Paytm, India’s largest digital wallet, is going to spend US$89.6 million to help merchants across India accept digital payments using QR codes.
QR codes, or Quick Response codes, are digital tags that can be scanned by phone cameras to send and receive details like account information. They aren’t very popular in India yet, except for a few instances – like WhatsApp’s web version, which asks users to use a QR to log in.
In China, companies like Alipay and WeChat use QR codes very successfully. For example, users can transfer money to other Alipay members and share or split bills among them using these codes.
Alibaba and its affiliate Ant Financial, which oversees online payment service Alipay, are both investors in Paytm. So it isn’t a surprise that the Indian company is learning from their playbook. There is also increased chatter that Alibaba itself might be interested in either taking over Paytm to enter the India market, or merge it with other Indian investment Snapdeal. In either scenario, it makes sense that Paytm invest in making digital payments as seamless as possible as it builds market share.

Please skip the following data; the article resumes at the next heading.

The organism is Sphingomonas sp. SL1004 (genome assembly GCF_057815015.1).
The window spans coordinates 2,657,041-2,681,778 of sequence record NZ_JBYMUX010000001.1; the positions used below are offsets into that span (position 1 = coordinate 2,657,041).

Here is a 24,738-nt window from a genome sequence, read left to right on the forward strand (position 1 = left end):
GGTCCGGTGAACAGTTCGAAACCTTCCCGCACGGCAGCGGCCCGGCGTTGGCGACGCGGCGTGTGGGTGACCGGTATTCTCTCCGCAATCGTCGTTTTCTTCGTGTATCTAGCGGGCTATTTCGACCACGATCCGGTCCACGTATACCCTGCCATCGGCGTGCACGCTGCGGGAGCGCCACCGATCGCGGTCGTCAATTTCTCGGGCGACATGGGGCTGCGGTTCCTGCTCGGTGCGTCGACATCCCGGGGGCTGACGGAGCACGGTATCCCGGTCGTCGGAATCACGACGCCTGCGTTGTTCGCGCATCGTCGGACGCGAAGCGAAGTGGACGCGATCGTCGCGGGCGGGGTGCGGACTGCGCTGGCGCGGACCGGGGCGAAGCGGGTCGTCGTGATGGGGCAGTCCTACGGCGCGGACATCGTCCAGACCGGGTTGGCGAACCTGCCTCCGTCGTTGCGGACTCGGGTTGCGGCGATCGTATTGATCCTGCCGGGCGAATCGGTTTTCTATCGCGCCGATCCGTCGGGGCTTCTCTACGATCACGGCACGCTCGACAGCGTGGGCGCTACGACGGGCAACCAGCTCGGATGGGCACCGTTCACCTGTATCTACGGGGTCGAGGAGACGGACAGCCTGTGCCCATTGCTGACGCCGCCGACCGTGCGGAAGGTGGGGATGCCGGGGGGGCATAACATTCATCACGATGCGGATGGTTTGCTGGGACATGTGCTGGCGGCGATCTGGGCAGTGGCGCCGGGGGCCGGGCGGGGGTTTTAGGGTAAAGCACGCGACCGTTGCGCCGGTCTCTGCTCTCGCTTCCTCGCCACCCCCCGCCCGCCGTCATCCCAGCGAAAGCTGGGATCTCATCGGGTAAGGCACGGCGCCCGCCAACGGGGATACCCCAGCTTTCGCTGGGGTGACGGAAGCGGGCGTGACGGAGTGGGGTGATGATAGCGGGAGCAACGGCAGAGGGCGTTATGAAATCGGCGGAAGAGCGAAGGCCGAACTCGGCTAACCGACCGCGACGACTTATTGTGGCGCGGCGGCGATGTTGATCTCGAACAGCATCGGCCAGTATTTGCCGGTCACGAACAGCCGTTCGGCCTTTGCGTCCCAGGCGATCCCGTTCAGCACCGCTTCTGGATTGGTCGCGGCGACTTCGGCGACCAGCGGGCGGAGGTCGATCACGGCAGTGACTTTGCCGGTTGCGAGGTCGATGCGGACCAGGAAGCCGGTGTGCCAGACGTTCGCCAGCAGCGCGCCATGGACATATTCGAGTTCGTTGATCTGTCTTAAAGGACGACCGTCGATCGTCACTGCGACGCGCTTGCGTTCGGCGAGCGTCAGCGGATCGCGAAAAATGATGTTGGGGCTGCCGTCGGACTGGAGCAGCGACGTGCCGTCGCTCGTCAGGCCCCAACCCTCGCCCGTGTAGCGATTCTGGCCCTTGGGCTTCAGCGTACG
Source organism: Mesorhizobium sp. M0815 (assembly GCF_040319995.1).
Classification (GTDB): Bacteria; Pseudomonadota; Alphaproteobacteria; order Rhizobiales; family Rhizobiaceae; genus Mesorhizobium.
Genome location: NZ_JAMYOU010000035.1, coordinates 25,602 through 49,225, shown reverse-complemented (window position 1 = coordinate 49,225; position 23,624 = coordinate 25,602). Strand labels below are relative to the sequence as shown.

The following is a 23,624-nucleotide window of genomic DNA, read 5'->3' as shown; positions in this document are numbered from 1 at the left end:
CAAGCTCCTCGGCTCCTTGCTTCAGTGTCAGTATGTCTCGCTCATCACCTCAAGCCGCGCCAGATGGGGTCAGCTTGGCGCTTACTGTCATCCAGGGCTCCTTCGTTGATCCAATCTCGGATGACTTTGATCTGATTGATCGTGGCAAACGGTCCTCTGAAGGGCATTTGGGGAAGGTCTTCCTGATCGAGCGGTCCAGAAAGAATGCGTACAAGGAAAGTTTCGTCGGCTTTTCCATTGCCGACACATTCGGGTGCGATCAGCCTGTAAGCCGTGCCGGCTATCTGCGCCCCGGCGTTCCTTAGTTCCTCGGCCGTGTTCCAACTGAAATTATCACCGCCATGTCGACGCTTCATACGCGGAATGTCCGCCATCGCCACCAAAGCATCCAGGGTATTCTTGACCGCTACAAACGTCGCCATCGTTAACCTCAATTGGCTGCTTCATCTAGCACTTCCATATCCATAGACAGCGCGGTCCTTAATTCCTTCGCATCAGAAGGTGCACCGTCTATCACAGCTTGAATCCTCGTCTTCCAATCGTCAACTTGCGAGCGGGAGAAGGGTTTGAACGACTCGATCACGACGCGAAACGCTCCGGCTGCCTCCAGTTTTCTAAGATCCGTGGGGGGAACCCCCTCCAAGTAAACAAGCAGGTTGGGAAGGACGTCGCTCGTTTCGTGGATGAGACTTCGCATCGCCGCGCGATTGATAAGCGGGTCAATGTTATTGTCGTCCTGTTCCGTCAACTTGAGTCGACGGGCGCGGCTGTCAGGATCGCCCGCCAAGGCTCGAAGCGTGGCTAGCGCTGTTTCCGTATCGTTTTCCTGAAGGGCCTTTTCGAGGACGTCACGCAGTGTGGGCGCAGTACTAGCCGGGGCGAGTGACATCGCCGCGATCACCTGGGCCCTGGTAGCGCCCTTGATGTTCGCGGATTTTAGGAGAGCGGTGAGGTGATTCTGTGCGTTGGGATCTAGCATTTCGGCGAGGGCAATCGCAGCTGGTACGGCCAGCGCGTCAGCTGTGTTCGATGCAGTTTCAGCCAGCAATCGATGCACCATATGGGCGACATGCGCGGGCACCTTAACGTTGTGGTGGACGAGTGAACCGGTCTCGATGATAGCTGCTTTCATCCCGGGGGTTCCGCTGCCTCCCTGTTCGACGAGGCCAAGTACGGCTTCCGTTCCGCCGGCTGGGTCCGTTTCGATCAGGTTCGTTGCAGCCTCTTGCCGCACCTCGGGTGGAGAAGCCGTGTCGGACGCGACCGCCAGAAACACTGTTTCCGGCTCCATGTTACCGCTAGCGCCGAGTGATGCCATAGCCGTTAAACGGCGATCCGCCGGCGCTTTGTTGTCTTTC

“We will have over ten million merchants on our platform before December 2017, which also puts us on the right path to build one of the largest payment networks in the world,” Kiran Vasireddy, senior vice president at Paytm, said.
The company’s QR code-based payment solution is already used by more than five million merchants and accounts for 65 percent of overall transactions, the company said. It got a huge boost with the Indian government’s demonetization move late last year.
Paytm has been investing in building its digital payments network very seriously this past few months. In November, Vijay Shekhar Sharma, founder and CEO of Paytm, also launched a mobile POS to bridge a big gap between card holders and swiping machines across the country – which became all the more important as notes of high denomination were banned.
Paytm launched a service where all a merchant has to do is install the app and use the option to accept card payments. It opens up a window to enter debit or credit card details, just as a customer would do on a website that accepts card payments – even if the customer isn’t a Paytm user.
“This is the democratization of digital payments in the country. The country has 1.48 million card machines right now, by the end of this month, I expect that to become 15 million with the use of Paytm’s mobile POS,” Vijay had said then.
Last month, the company got regulatory approval to become a “payments bank”- mini-banks that cannot give loans or issue credit cards, but can take deposits.
On Monday, the company said it is investing in scaling up manpower, and in educating merchants who are first-time users.
First appeared at TechInAsia